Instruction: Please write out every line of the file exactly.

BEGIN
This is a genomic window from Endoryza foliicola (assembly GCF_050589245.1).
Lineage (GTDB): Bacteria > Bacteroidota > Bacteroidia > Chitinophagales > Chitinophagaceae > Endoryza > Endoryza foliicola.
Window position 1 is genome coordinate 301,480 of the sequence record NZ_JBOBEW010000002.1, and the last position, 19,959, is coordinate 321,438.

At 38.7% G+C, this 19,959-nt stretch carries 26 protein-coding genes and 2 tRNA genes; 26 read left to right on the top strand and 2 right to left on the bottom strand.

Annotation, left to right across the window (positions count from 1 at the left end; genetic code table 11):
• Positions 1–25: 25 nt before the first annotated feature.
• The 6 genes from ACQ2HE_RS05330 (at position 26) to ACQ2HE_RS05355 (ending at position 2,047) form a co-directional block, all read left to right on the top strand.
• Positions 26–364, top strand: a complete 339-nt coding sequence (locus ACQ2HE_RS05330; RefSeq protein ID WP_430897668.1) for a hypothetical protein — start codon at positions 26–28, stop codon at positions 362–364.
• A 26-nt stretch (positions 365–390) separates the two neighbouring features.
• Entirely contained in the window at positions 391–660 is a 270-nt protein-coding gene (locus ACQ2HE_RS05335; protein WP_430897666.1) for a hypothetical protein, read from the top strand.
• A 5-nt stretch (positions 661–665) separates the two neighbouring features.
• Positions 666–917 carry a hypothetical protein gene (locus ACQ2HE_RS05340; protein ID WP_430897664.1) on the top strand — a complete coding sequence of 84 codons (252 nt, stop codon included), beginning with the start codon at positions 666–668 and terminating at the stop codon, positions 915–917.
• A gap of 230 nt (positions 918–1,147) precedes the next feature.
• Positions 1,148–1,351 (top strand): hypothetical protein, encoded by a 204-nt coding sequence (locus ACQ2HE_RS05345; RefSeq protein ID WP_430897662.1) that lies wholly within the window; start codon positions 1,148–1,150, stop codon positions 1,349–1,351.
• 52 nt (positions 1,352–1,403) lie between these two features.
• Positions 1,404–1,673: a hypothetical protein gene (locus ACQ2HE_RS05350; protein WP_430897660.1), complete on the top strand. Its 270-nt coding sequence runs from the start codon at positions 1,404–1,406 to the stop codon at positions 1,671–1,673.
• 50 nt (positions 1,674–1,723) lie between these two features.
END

This is a genomic window from Endoryza foliicola (assembly GCF_050589245.1).
Lineage (GTDB): Bacteria > Bacteroidota > Bacteroidia > Chitinophagales > Chitinophagaceae > Endoryza > Endoryza foliicola.
Window position 1 is genome coordinate 301,480 of the sequence record NZ_JBOBEW010000002.1, and the last position, 19,959, is coordinate 321,438.

At 38.7% G+C, this 19,959-nt stretch carries 26 protein-coding genes and 2 tRNA genes; 26 read left to right on the top strand and 2 right to left on the bottom strand.

Annotation, left to right across the window (positions count from 1 at the left end; genetic code table 11):
• Positions 1–25: 25 nt before the first annotated feature.
• The 6 genes from ACQ2HE_RS05330 (at position 26) to ACQ2HE_RS05355 (ending at position 2,047) form a co-directional block, all read left to right on the top strand.
• Positions 26–364, top strand: a complete 339-nt coding sequence (locus ACQ2HE_RS05330; RefSeq protein ID WP_430897668.1) for a hypothetical protein — start codon at positions 26–28, stop codon at positions 362–364.
• A 26-nt stretch (positions 365–390) separates the two neighbouring features.
• Entirely contained in the window at positions 391–660 is a 270-nt protein-coding gene (locus ACQ2HE_RS05335; protein WP_430897666.1) for a hypothetical protein, read from the top strand.
• A 5-nt stretch (positions 661–665) separates the two neighbouring features.
• Positions 666–917 carry a hypothetical protein gene (locus ACQ2HE_RS05340; protein ID WP_430897664.1) on the top strand — a complete coding sequence of 84 codons (252 nt, stop codon included), beginning with the start codon at positions 666–668 and terminating at the stop codon, positions 915–917.
• A gap of 230 nt (positions 918–1,147) precedes the next feature.
• Positions 1,148–1,351 (top strand): hypothetical protein, encoded by a 204-nt coding sequence (locus ACQ2HE_RS05345; RefSeq protein ID WP_430897662.1) that lies wholly within the window; start codon positions 1,148–1,150, stop codon positions 1,349–1,351.
• 52 nt (positions 1,352–1,403) lie between these two features.
• Positions 1,404–1,673: a hypothetical protein gene (locus ACQ2HE_RS05350; protein WP_430897660.1), complete on the top strand. Its 270-nt coding sequence runs from the start codon at positions 1,404–1,406 to the stop codon at positions 1,671–1,673.
• 50 nt (positions 1,674–1,723) lie between these two features.